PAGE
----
No more busing up to Twentynine Palms, California, for training, at least for the time being.
All units with the 1st Marine Division will continue to train aboard their home stations “until further notice” as the Corps continues to implement policies to help stem the spread of COVID-19, I Marine Expeditionary Force told Marine Corps Times in an emailed statement.
Commandant of the Marine Corps Gen. David Berger told reporters March 26 that an integrated training exercise involving 3rd Battalion, 1st Marines slated for April aboard the Twentynine Palms training facility had been axed.
At least two sources within the unit told Marine Corps Times that 3rd Battalion, 1st Marines was still planning to kick off training despite news of the canceled exercise. Officials with I MEF said 3/1 is not headed to Twentynine Palms.
Training scaled back at Twentynine Palms, elsewhere over COVID-19 concerns as top Marine says Corps needs to remain ready to fight
The Corps “has to be ready to respond to a problem around the world. We’ve never been given advanced notice when that will happen” so Marines “need to conduct training that is necessary” to be ready when the nation needs it to act. Gen. David Berger said.
Any travel to the Twentynine Palms base would have occurred amidst a Defense Department domestic travel ban implemented to slow the spread of COVID-19.
“As we navigate the COVID-19 health crisis, we must strike a balance between maintaining our operational readiness and implementing the necessary health precautions to preserve our combat power and protect our communities,” I MEF said in an emailed statement.
I MEF explained that units with the 1st Marine Division are still preparing for deployments.
The Marine Corps had “scaled back or canceled” a number of service level exercises as COVID-19 continues to disrupt U.S. military training and operations around the globe, acting Navy Secretary Thomas B. Modly told reporters at the Pentagon Thursday morning.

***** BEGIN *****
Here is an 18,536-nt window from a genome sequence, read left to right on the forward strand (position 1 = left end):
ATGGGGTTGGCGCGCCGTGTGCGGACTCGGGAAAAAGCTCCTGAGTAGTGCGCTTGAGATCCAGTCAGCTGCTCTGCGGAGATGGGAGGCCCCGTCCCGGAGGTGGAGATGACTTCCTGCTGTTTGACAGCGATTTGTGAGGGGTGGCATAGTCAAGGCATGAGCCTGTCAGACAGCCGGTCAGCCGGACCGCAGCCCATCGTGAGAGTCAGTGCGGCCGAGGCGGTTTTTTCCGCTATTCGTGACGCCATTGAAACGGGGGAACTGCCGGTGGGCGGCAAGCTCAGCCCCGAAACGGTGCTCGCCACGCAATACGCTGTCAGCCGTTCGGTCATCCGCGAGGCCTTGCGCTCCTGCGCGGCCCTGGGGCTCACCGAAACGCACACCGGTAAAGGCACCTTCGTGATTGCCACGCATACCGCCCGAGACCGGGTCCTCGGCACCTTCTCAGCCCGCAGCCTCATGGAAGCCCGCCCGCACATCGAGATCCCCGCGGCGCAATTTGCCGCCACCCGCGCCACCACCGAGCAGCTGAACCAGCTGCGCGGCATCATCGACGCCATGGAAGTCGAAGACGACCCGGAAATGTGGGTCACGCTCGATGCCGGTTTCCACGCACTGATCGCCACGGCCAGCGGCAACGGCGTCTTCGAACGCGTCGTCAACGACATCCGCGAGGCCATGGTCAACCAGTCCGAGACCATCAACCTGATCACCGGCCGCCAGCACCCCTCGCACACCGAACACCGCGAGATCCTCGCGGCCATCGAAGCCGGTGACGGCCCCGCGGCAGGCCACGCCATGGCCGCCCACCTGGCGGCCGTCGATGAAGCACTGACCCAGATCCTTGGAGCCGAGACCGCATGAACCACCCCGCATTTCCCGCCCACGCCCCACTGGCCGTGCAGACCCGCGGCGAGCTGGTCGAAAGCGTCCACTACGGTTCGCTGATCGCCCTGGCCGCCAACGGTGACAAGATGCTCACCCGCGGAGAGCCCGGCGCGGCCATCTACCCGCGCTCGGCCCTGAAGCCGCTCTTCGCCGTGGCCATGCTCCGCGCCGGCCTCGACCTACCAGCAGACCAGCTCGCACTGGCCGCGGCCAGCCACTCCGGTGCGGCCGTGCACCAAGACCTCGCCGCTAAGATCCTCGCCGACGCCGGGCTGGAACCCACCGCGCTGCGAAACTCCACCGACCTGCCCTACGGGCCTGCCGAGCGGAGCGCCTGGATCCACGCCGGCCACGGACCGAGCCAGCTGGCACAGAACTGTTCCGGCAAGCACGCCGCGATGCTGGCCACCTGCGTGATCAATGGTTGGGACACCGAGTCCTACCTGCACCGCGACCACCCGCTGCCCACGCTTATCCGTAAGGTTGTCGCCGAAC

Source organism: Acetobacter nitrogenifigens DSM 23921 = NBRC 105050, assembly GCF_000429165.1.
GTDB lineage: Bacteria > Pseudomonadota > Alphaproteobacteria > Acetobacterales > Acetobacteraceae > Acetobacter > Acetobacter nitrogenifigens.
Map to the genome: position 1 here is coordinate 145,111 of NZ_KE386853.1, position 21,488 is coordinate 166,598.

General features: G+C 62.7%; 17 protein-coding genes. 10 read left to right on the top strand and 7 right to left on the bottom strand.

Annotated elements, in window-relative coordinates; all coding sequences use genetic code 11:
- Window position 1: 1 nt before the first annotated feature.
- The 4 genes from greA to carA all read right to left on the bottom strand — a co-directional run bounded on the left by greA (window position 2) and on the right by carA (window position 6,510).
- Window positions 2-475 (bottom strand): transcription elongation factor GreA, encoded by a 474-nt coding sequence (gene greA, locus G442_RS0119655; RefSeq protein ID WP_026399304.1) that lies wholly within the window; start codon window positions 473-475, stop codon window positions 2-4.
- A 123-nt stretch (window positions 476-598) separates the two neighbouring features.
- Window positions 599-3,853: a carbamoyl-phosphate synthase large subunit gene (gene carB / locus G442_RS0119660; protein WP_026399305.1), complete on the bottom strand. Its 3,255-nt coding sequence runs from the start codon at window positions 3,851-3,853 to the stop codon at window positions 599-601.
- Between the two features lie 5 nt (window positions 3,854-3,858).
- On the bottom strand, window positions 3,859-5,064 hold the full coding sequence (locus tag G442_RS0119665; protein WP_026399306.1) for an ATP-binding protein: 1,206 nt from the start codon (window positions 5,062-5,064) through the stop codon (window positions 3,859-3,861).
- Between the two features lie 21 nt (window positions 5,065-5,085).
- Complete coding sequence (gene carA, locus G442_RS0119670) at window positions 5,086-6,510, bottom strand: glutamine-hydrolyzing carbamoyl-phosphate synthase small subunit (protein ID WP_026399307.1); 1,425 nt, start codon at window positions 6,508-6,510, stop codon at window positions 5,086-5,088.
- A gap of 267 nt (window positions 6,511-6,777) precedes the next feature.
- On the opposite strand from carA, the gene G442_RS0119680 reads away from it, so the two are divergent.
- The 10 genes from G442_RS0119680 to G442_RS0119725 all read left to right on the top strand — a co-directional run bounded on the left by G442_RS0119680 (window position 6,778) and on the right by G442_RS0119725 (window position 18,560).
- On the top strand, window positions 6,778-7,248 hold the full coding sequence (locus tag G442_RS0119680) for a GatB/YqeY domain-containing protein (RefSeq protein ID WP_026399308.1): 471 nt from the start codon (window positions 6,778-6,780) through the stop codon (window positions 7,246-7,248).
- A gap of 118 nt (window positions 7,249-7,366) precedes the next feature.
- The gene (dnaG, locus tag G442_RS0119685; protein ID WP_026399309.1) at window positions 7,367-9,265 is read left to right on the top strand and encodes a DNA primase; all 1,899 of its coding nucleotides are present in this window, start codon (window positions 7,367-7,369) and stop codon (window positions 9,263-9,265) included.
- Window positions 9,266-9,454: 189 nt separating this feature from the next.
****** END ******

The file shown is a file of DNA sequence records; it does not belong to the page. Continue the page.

Exercises aboard the Twentynine Palms and the Marine Corps Mountain Warfare Training Center, both located in California, have either been scaled back or canceled, Modly said.
The Corps “has to be ready to respond to a problem around the world," Berger said March 26 at the Pentagon.
“We’ve never been given advanced notice when that will happen” so Marines “need to conduct training that is necessary” to be ready when the nation needs it to act, Berger said.
The Corps has “curtailed” or “tailored” training where it can to include spreading Marines out more, Berger said. Pistol ranges are now spread out more, with more space between shooters to allow for social distancing, which means more relays need to be run.
But Berger said that Marines “can only do so much” to “moderate social distancing” during live-fire events, especially when Marines are “moving down range.”
“To that end, we are examining ways to adapt the scope and scale of training and exercises in an effort to complete mission essential tasks while still adhering to CDC guidance as much as possible,” I MEF said.